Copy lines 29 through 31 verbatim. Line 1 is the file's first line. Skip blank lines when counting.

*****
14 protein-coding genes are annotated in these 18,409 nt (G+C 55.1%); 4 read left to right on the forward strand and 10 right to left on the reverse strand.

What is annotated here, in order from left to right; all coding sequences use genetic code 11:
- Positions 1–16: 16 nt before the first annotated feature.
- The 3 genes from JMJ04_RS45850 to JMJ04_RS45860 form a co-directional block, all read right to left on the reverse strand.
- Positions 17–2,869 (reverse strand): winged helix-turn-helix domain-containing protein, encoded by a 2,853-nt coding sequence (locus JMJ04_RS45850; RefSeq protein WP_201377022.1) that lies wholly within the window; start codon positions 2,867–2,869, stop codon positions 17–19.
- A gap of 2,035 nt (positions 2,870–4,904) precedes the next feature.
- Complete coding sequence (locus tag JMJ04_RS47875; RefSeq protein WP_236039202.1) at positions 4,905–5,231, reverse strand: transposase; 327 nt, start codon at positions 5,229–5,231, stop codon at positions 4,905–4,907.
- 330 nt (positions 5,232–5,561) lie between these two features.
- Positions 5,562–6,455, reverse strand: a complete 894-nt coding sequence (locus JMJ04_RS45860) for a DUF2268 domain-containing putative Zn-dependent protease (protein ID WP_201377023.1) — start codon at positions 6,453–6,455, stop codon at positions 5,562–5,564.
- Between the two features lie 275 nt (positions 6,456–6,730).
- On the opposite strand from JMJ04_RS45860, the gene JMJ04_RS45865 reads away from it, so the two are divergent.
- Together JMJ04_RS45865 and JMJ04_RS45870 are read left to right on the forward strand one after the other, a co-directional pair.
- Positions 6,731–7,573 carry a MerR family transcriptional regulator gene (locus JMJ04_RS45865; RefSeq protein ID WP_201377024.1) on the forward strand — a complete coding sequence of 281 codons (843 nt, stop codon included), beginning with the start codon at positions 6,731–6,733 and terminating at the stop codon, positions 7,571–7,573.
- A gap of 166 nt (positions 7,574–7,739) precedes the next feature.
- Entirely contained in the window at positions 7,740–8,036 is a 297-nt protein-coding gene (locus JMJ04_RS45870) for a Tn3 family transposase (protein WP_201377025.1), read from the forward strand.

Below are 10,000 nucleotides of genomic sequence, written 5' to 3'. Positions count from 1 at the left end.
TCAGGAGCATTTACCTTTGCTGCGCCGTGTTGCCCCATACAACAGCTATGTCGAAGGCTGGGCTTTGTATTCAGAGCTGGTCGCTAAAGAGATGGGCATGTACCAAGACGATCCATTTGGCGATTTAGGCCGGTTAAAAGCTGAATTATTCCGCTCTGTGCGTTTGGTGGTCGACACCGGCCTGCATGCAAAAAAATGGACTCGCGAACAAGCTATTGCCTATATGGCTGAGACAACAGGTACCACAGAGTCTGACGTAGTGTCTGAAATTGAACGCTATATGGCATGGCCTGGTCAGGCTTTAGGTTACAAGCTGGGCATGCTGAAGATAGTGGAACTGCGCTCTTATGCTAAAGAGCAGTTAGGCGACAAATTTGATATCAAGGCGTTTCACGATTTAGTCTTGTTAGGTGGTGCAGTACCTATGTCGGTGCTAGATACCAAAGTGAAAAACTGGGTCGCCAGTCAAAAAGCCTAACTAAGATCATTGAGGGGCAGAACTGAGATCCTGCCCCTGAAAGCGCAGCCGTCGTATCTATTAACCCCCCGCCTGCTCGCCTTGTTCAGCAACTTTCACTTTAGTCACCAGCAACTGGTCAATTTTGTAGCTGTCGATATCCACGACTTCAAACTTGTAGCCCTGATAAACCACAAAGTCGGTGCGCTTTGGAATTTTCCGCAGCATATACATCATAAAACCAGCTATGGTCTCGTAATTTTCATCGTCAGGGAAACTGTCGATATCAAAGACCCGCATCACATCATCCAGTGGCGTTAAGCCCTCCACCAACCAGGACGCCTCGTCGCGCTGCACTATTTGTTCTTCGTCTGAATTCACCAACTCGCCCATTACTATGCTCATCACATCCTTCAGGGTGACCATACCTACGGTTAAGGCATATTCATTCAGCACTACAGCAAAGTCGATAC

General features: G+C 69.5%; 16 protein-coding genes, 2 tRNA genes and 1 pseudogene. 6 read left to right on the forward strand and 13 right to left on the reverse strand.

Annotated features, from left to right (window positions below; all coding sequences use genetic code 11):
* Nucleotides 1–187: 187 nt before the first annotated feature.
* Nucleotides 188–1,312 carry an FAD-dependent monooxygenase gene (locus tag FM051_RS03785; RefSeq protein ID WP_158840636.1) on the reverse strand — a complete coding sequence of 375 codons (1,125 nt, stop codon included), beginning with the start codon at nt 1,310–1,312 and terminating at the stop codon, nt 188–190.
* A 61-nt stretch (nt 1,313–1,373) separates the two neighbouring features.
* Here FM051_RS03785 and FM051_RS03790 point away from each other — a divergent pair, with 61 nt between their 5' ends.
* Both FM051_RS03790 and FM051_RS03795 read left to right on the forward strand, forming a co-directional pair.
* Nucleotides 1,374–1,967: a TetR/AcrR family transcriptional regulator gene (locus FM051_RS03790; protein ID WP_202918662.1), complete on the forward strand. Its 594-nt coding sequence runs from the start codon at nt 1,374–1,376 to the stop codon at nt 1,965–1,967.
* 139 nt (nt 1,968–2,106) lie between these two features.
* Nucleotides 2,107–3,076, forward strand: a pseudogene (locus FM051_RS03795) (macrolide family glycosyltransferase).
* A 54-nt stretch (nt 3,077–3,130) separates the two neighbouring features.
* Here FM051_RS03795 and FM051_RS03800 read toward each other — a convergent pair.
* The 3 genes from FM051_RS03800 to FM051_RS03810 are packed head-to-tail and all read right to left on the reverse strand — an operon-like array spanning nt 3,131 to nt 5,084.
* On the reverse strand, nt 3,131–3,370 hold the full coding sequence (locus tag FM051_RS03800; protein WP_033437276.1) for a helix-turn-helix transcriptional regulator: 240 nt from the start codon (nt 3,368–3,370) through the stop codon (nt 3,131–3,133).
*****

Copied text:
* Here FM051_RS03795 and FM051_RS03800 read toward each other — a convergent pair.
* The 3 genes from FM051_RS03800 to FM051_RS03810 are packed head-to-tail and all read right to left on the reverse strand — an operon-like array spanning nt 3,131 to nt 5,084.
* On the reverse strand, nt 3,131–3,370 hold the full coding sequence (locus tag FM051_RS03800; protein WP_033437276.1) for a helix-turn-helix transcriptional regulator: 240 nt from the start codon (nt 3,368–3,370) through the stop codon (nt 3,131–3,133).